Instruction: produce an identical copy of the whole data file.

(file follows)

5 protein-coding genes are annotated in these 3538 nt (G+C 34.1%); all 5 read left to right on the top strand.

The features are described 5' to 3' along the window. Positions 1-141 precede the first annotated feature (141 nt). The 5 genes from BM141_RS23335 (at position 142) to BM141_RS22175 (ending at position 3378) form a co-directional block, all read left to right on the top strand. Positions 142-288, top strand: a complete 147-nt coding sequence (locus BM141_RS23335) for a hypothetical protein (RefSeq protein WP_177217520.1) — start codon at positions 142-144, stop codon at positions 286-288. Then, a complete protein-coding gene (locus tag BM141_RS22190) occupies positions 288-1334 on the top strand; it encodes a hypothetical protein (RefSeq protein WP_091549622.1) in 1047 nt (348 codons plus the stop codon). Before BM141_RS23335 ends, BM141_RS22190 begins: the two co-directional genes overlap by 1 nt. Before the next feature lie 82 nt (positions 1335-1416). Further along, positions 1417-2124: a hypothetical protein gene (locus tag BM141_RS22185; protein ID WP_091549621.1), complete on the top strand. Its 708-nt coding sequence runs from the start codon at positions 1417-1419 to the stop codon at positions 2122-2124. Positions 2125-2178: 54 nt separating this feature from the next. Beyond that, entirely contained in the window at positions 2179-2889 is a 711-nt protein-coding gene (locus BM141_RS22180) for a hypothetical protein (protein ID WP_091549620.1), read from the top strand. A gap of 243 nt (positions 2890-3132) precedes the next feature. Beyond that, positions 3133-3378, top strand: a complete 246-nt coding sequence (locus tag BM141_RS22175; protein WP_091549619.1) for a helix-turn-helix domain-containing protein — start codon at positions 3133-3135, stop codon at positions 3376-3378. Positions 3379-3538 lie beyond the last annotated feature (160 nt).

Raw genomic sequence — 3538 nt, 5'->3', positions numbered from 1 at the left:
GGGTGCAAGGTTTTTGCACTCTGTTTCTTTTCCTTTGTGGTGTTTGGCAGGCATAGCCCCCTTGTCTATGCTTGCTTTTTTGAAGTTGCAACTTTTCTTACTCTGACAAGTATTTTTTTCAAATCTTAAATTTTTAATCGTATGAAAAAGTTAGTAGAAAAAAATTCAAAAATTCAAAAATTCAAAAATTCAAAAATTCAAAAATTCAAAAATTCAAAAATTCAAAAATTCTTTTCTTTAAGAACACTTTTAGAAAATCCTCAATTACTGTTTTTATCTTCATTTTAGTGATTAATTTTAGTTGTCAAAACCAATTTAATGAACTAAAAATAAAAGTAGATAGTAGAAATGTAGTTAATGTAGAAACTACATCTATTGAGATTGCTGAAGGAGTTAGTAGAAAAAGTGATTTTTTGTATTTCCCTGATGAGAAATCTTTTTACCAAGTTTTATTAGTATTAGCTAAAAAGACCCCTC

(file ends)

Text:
5 protein-coding genes are annotated in these 3538 nt (G+C 34.1%); all 5 read left to right on the top strand.

The features are described 5' to 3' along the window. Positions 1-141 precede the first annotated feature (141 nt). The 5 genes from BM141_RS23335 (at position 142) to BM141_RS22175 (ending at position 3378) form a co-directional block, all read left to right on the top strand. Positions 142-288, top strand: a complete 147-nt coding sequence (locus BM141_RS23335) for a hypothetical protein (RefSeq protein WP_177217520.1) — start codon at positions 142-144, stop codon at positions 286-288. Then, a complete protein-coding gene (locus tag BM141_RS22190) occupies positions 288-1334 on the top strand; it encodes a hypothetical protein (RefSeq protein WP_091549622.1) in 1047 nt (348 codons plus the stop codon). Before BM141_RS23335 ends, BM141_RS22190 begins: the two co-directional genes overlap by 1 nt. Before the next feature lie 82 nt (positions 1335-1416). Further along, positions 1417-2124: a hypothetical protein gene (locus tag BM141_RS22185; protein ID WP_091549621.1), complete on the top strand. Its 708-nt coding sequence runs from the start codon at positions 1417-1419 to the stop codon at positions 2122-2124. Positions 2125-2178: 54 nt separating this feature from the next. Beyond that, entirely contained in the window at positions 2179-2889 is a 711-nt protein-coding gene (locus BM141_RS22180) for a hypothetical protein (protein ID WP_091549620.1), read from the top strand. A gap of 243 nt (positions 2890-3132) precedes the next feature. Beyond that, positions 3133-3378, top strand: a complete 246-nt coding sequence (locus tag BM141_RS22175; protein WP_091549619.1) for a helix-turn-helix domain-containing protein — start codon at positions 3133-3135, stop codon at positions 3376-3378. Positions 3379-3538 lie beyond the last annotated feature (160 nt).

Raw genomic sequence — 3538 nt, 5'->3', positions numbered from 1 at the left:
GGGTGCAAGGTTTTTGCACTCTGTTTCTTTTCCTTTGTGGTGTTTGGCAGGCATAGCCCCCTTGTCTATGCTTGCTTTTTTGAAGTTGCAACTTTTCTTACTCTGACAAGTATTTTTTTCAAATCTTAAATTTTTAATCGTATGAAAAAGTTAGTAGAAAAAAATTCAAAAATTCAAAAATTCAAAAATTCAAAAATTCAAAAATTCAAAAATTCAAAAATTCAAAAATTCTTTTCTTTAAGAACACTTTTAGAAAATCCTCAATTACTGTTTTTATCTTCATTTTAGTGATTAATTTTAGTTGTCAAAACCAATTTAATGAACTAAAAATAAAAGTAGATAGTAGAAATGTAGTTAATGTAGAAACTACATCTATTGAGATTGCTGAAGGAGTTAGTAGAAAAAGTGATTTTTTGTATTTCCCTGATGAGAAATCTTTTTACCAAGTTTTATTAGTATTAGCTAAAAAGACCCCTC